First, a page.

1. nastyjman
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    nastyjman Contributing Member

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    Writing Exercise: POV

    Discussion in 'General Writing' started by nastyjman, Feb 5, 2014.

    So I'm practicing around with POV, and I wanted to share my process.

    First, start off writing from a prompt or an idea you have. Limit it to 1000 words or less. Don't pre-plan anything. Just start writing.

    Once you're done with that, save it as the "rough draft".

    Now, based on that rough draft, you're going to rewrite that in three different POVs. Here are the suggested POVs:

    - Third-Person Objective
    - First-Person Reliable or Unreliable
    - Third-Person Limited or Omniscient

    If you want to go further, you can do a fourth, which could be experimental (Second-Person, Stream of Consciousness, Epistolary).

    Anyway, just wanted to share. Also, share any exercises you have that helped improve your craft!
     
  2. JayG
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    JayG Banned Contributor

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    One teeny problem. They're not different points of view. They're different ways of presenting POV. Point of view is a very different thing. It's how that character views everything in their world.

    If you say, "Eric went out to the store for some candy," that's not Eric's POV, it's yours. And if you change it to "I went out to the store for some candy," it's still not Eric's POV. Making the narrator seem to be the protagonist at a later date simply gives the narrator a name. And one way or the other, that overview came from the narrator. Eric, the protagonist, lives in a slim moment of time he calls, "now." And in that moment he's focused only on whatever has his attention. He can see many things, and hear just as much. But unless it's what Eric is actively observing and reacting to it is not in Eric's POV.

    This article gives a better idea of what I mean. And this one shows one way of writing within his POV, no matter which personal pronouns you elect to use.
     
  3. nastyjman
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    nastyjman Contributing Member

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    Blargh, you're right. Thanks JayG. The three suggestions I posted are mixtures of POV and Voice. I should have titled it "Three Stories in Different Modes".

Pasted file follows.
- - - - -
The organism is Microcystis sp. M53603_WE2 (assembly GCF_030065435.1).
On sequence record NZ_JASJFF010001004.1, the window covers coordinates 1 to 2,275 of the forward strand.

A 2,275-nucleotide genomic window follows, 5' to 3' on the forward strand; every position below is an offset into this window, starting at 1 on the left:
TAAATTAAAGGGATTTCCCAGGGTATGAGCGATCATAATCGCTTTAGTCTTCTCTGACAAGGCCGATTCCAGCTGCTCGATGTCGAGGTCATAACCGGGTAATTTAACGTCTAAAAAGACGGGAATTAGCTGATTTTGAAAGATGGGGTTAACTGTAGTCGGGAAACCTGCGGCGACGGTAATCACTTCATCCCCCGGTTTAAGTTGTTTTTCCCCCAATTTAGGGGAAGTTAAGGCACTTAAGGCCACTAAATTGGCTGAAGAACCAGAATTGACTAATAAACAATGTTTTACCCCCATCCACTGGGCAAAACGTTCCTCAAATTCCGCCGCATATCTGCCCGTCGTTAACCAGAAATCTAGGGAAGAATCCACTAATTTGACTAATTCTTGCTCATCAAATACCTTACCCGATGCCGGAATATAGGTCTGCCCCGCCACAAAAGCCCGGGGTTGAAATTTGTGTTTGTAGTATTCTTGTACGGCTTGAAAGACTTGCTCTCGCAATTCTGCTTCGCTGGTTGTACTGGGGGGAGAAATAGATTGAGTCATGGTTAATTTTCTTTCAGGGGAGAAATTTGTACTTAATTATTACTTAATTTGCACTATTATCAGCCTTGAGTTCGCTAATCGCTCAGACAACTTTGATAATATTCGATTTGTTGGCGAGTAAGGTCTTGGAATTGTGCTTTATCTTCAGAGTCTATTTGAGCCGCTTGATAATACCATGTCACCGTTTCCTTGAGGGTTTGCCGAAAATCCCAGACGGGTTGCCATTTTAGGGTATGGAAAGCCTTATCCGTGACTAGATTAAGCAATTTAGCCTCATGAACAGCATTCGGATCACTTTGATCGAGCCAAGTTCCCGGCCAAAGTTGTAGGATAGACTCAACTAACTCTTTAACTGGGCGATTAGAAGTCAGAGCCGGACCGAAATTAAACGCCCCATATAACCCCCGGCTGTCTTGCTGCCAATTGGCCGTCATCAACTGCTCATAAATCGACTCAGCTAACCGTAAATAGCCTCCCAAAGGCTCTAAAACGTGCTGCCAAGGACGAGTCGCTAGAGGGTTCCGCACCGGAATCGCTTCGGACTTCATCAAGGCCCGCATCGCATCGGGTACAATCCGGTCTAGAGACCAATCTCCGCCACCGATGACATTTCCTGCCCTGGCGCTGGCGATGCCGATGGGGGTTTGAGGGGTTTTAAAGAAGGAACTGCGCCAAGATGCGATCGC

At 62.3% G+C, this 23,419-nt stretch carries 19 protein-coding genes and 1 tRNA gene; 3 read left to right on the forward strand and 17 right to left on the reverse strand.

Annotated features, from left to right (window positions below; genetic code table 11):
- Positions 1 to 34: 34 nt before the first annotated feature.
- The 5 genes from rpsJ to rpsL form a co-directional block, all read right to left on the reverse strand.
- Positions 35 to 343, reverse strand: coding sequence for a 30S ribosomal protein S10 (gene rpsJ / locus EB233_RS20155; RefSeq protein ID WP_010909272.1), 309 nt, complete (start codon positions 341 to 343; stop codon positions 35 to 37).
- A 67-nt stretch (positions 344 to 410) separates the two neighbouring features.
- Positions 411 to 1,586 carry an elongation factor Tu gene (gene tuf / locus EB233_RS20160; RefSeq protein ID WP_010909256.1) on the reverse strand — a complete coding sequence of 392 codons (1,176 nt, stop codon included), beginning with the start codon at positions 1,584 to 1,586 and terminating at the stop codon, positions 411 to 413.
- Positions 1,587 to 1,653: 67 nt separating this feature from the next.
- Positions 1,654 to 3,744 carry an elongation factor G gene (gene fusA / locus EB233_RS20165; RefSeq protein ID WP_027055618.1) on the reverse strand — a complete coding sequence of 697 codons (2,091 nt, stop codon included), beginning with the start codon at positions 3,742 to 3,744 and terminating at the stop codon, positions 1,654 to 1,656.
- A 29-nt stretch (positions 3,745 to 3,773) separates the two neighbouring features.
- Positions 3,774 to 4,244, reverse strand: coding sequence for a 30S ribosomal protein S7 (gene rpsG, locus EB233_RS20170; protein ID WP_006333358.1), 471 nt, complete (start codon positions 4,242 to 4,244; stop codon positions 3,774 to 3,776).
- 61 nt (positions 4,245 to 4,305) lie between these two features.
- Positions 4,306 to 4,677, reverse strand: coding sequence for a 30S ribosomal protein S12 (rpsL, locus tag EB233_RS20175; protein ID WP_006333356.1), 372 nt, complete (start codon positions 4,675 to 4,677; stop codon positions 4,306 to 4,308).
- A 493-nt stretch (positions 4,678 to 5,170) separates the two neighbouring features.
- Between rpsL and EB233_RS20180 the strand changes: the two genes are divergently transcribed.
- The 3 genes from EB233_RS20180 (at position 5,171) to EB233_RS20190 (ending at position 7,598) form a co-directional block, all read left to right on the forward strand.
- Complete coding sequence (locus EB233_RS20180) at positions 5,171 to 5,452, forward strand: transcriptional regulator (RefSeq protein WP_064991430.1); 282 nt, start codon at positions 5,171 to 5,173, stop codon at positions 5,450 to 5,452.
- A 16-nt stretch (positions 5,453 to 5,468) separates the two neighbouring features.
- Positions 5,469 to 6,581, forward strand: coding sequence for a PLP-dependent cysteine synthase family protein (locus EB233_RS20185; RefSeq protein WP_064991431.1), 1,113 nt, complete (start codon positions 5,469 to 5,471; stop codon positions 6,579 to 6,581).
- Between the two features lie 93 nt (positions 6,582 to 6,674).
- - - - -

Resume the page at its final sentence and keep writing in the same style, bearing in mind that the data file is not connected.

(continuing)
4. Cogito
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    Cogito Former Mod, Retired Supporter Contributor

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    Writing from three (or more) different POVs (actual) would be a worthwhile characterization exercise in itself.
     
  5. nastyjman
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    nastyjman Contributing Member

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    I came from another 8 month hiatus. During my funk, I read an article about this author (can't recall who) that made multiple narrative modes of his novel. He basically rewrote his novel in first-person, third-person, stream-of-consciousness, etc, until he found the right voice for it. That was interesting... and time-consuming.

    But I wondered about it, which led me to write three short-stories, all with the same plot, but told in different views and different voices.

    It was an interesting exercise since it broached up questions on how much I knew about control. When I looked at my past works, I found that my POV and Voice was all over the place. And also, it made me wonder about what determines depth of knowledge of the narrator. I know that the first-person's knowledge is accessible as they go telling their stories, but for third-person, sometimes they go far into history or sometimes they just use what they have on hand (inferring knowledge from the current characters).

    I still need to learn more, but the juices are back. I can't guarantee that I'll have another hiatus, but I'm pumped.
     
    jannert likes this.

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